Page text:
I am reminded of all that when the only person from my class that I have kept in touch with invited me to one of those "online rambulan" groups on Facebook, specifically catering to the batch we were all part of - me, for two months; her, for two years, before she moved out of the country. I wish I could say that I declined out of fear that if I do join the group, everybody there will make fun of me the way they have almost two decades ago. In reality, I declined because I was only there for three months, and so I have nothing to contribute.

5 April, Sunday

In the early days of this lockdown-not-lockdown there were a lot of posts on social media about how "the earth is healing" since we were all asked to stay home. It's about how Manila Bay has turned blue when it was once a murky green (something later debunked by science-inclined people, who say it's actually algae coming from disinfectant run-off in our sewers). It's about how you can finally see far-flung mountains from your house, because the pollution has dissipated. It's about how duck eggs destined to be balut have instead hatched.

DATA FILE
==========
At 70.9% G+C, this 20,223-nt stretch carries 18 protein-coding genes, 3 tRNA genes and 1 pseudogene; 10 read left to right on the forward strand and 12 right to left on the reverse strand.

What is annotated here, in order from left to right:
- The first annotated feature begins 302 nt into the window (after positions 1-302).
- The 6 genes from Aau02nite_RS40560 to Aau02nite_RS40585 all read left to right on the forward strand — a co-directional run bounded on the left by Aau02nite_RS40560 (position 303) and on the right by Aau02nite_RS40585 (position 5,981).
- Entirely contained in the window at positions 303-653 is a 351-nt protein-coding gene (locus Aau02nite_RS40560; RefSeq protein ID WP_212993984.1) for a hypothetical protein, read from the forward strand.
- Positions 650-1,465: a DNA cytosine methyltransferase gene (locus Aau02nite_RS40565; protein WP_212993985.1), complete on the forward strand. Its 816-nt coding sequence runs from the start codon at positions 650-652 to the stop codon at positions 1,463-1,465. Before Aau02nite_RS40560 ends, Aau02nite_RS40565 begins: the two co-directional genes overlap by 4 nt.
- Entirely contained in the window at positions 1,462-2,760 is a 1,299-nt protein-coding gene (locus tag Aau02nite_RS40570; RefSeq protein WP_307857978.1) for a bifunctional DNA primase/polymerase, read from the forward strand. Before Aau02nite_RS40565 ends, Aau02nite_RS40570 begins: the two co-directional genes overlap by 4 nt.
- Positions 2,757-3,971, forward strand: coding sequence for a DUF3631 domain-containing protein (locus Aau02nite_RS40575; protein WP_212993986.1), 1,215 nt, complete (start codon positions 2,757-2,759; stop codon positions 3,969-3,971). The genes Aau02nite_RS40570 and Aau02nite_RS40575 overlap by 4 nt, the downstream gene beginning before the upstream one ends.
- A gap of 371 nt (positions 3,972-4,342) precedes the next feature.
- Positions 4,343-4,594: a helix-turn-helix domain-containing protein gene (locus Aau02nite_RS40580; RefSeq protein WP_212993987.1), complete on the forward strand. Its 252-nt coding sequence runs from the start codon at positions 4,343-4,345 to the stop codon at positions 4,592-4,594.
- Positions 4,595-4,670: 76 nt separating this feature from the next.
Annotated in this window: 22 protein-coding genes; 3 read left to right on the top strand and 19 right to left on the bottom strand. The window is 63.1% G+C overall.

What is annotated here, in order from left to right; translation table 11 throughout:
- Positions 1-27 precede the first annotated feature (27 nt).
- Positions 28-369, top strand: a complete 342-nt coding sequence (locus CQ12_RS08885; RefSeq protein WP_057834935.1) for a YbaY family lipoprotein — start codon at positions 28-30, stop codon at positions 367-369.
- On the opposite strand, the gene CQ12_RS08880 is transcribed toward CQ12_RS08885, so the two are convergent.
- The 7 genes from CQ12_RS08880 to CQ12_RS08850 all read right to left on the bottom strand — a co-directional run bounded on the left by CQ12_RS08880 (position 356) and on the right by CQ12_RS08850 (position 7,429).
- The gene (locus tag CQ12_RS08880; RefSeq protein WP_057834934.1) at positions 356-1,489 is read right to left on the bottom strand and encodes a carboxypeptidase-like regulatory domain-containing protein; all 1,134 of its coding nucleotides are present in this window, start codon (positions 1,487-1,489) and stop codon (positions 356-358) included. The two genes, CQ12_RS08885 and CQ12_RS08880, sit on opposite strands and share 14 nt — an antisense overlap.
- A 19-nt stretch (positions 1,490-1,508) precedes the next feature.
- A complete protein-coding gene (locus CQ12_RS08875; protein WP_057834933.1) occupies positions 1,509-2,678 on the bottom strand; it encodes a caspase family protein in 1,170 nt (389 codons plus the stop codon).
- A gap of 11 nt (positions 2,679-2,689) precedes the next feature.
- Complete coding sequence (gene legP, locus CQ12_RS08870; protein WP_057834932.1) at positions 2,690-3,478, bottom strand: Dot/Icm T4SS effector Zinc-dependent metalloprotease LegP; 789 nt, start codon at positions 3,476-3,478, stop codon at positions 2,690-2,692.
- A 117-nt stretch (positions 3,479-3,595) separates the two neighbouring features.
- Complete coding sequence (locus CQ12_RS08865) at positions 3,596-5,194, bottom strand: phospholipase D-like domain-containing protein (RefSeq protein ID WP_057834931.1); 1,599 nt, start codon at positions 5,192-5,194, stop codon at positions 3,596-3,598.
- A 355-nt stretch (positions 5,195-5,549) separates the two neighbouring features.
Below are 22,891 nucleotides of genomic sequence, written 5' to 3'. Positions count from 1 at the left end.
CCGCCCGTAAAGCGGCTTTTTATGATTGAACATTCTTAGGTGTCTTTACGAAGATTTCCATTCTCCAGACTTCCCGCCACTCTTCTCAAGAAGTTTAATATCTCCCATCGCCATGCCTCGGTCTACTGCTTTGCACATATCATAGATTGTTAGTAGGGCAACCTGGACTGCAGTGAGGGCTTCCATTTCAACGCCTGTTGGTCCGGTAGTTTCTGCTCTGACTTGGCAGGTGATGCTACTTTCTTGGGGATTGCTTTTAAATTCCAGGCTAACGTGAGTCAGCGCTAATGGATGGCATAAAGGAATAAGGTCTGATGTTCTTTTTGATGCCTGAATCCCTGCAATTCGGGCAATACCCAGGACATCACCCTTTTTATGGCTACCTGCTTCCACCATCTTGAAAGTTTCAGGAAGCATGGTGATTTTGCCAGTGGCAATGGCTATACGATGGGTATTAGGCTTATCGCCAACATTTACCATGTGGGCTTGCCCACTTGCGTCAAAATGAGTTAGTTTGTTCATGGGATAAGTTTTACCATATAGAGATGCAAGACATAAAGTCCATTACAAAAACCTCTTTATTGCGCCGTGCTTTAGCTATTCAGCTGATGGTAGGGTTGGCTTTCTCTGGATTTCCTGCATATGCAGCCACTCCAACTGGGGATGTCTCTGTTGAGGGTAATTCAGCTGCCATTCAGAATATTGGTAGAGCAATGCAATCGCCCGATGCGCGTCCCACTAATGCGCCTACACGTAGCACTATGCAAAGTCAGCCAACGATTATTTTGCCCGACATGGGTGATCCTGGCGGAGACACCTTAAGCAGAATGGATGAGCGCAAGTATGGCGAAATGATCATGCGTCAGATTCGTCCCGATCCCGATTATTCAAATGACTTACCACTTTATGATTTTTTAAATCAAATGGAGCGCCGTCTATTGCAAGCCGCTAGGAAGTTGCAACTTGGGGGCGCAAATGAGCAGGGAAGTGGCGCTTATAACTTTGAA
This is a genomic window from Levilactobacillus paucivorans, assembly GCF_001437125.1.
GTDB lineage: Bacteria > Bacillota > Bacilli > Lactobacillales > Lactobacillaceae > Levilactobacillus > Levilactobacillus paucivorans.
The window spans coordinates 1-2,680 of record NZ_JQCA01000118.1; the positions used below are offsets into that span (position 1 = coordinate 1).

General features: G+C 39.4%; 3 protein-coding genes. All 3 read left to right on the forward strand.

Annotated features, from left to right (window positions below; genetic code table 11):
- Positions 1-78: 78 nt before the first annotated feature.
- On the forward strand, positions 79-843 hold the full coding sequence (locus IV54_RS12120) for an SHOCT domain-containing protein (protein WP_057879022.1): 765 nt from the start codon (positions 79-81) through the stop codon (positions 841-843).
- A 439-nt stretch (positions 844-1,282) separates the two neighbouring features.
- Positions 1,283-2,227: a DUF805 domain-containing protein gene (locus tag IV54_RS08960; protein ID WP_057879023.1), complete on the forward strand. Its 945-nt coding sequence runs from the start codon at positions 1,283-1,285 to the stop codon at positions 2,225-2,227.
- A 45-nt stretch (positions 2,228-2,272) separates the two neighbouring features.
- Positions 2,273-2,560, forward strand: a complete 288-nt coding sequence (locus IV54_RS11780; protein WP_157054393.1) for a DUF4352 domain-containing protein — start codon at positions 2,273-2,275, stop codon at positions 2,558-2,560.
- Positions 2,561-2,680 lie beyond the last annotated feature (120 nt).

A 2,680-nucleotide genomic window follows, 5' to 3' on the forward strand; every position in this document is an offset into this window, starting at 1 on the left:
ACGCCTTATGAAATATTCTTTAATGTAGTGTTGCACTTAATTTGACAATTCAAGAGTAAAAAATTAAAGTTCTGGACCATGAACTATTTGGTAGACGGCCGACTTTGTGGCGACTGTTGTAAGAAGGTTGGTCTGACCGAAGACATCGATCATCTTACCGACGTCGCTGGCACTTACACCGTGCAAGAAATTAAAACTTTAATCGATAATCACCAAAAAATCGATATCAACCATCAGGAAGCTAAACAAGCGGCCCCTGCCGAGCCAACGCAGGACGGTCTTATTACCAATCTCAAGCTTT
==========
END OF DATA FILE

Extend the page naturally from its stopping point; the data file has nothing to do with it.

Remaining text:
Well, I guess we try our best to find the silver lining in everything, even in a situation as anxiety-inducing as a pandemic. At least, you might say, something good has come out of it, even if what you're really saying is you and your ilk are the cause of all this destruction, and that your death is necessary for this reversal to continue. Morbid, but hey, that's not positive, so stop that.

That said, we have seen new mountains from the big window at the flat. I haven't paid that much attention, to be honest. Shalla was the one who saw the mountains on the other end of the Laguna de Bay, and a much taller mountain on the horizon, which could be Mount Banahaw, a good 74 kilometers away from where we are. And sure, there may be fewer cars out for the past few weeks, but I've been walking out and about all that time, running errands. The air doesn't feel fresher.

I did have my own "maybe the earth is indeed healing" moment when I saw, just outside the entrance to our building, a family of cats. Well, just two older cats - not sure if it's dad and mom - and a kitten. It's not much, but then, I always see individual cats, either alive or long dead. Still, on the rest of my walk to the grocery, the air did not feel fresher. Or perhaps it's because it's April. It's summer. It's hotter out there. And with the glass buildings and concrete pavements surrounding me, it's way hotter.